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Trust thy neighbour? No way, says half of the UK

3rd May 2013 Print

Less than half of people in the UK trust their neighbours, according to new research.

Only 46 per cent of those quizzed for the Yorkshire Building Society Trust Study - a major independent research exercise commissioned by the UK's second largest building society - said they trust the people living closest to them.
A total of 28 per cent do not trust their neighbours and more than a quarter (26 per cent) do not even know who lives next door to them.
Sadly, the problems seem to be on the rise, with younger residents declaring they are less welcoming than older generations. Almost two-thirds (62 per cent) of people aged 55 or older said they trust their neighbours, but only 30 per cent of 16-24-year-olds feel the same way.
Forget popping round to say hello or turning up with a greetings card - only 34 per cent said they would actively welcome newcomers moving to their area.
Scottish and Welsh residents were the most community-minded, with 39 per cent of householders in both countries willing to make new people feel at home, compared to only 13 per cent London.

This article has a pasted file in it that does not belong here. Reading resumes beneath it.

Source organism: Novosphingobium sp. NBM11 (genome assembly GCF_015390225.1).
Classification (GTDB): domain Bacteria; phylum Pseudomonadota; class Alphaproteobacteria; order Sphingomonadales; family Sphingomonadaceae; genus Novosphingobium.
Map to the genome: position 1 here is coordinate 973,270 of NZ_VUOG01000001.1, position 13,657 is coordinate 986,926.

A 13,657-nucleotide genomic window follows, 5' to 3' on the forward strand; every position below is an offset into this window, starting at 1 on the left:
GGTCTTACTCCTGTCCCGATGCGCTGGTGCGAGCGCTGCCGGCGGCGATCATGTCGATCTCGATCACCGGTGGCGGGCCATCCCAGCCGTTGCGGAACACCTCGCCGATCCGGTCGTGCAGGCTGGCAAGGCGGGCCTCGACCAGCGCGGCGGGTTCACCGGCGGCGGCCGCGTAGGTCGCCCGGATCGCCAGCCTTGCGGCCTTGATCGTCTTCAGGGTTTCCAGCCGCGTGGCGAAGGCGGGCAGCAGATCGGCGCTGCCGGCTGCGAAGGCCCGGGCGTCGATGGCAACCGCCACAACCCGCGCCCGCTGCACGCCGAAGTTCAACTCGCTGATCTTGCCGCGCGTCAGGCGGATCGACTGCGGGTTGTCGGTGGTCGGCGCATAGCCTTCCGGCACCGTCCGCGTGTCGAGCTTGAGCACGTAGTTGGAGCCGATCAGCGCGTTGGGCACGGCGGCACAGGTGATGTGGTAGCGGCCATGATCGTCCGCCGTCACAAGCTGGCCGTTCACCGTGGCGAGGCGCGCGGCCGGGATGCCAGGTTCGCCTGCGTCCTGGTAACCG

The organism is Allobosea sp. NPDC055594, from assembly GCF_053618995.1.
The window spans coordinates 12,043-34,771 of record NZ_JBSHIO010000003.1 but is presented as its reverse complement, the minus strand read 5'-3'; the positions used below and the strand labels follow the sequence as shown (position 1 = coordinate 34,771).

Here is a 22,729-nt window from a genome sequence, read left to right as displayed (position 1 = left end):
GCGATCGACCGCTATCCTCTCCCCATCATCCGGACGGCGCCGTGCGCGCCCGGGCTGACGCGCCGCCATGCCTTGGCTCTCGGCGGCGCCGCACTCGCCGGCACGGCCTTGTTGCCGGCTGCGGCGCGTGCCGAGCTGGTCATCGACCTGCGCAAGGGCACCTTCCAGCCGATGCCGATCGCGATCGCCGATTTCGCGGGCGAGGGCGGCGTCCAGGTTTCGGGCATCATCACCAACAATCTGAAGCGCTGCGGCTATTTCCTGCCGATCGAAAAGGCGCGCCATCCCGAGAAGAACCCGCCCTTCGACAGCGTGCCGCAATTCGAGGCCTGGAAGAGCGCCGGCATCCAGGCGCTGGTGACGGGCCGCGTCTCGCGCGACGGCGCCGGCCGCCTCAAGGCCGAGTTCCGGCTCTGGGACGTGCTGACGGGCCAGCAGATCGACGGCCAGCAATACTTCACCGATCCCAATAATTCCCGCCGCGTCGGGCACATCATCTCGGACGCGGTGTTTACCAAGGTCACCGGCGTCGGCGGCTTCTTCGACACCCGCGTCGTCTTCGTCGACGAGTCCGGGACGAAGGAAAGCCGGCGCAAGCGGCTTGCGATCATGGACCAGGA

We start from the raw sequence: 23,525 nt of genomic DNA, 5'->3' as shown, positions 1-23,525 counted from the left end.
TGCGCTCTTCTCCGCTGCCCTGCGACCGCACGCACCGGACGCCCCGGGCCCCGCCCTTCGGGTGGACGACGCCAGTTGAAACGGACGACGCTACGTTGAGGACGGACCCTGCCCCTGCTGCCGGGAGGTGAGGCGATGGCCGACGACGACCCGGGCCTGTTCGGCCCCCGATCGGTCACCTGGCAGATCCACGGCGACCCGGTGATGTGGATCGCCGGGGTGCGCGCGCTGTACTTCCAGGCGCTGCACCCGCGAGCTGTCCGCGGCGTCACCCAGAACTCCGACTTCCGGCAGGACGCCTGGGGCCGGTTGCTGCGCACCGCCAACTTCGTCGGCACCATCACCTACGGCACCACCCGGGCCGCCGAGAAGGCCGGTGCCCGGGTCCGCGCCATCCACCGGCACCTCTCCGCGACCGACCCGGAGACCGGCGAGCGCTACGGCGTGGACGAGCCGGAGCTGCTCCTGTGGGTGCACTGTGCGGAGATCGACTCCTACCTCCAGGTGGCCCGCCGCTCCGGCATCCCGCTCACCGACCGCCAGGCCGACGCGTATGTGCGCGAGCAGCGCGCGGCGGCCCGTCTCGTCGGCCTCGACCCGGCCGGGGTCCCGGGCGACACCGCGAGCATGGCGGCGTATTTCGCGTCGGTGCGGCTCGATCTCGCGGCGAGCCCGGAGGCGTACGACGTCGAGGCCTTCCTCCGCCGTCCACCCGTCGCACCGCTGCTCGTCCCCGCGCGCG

Nationally, one in ten (11 per cent) of those quizzed admitted being suspicious of new residents, with another 14 per cent saying they were less trusting of people from outside their own communities.
Speaking about the findings, Chris Pilling, Yorkshire Building Society's Chief Executive, said: "The UK has always been very proud of its community spirit but it seems neighbourliness is not as prevalent as we might think.
"At the Yorkshire we pride ourselves in getting involved in and engaging with the communities where our branches are based and where our people live and work. 
"We believe that trust is essential and we make every effort to talk to our members, get to know the areas where they live and help support their neighbourhoods so they become shared communities."
Prof Karen Pine, of the University of Hertfordshire's School of Psychology, said: "Social mobility is increasing and fewer people are being raised in and living in close-knit communities.
"This means people are increasingly less likely to form strong bonds with the people who live near them. Many younger people create communities on-line these days, rather than with their neighbours.
"As humans we have evolved with a certain innate mistrust of people who are different; our ancestors would have had to protect their family and food supplies and newcomers might have been a threat to this."

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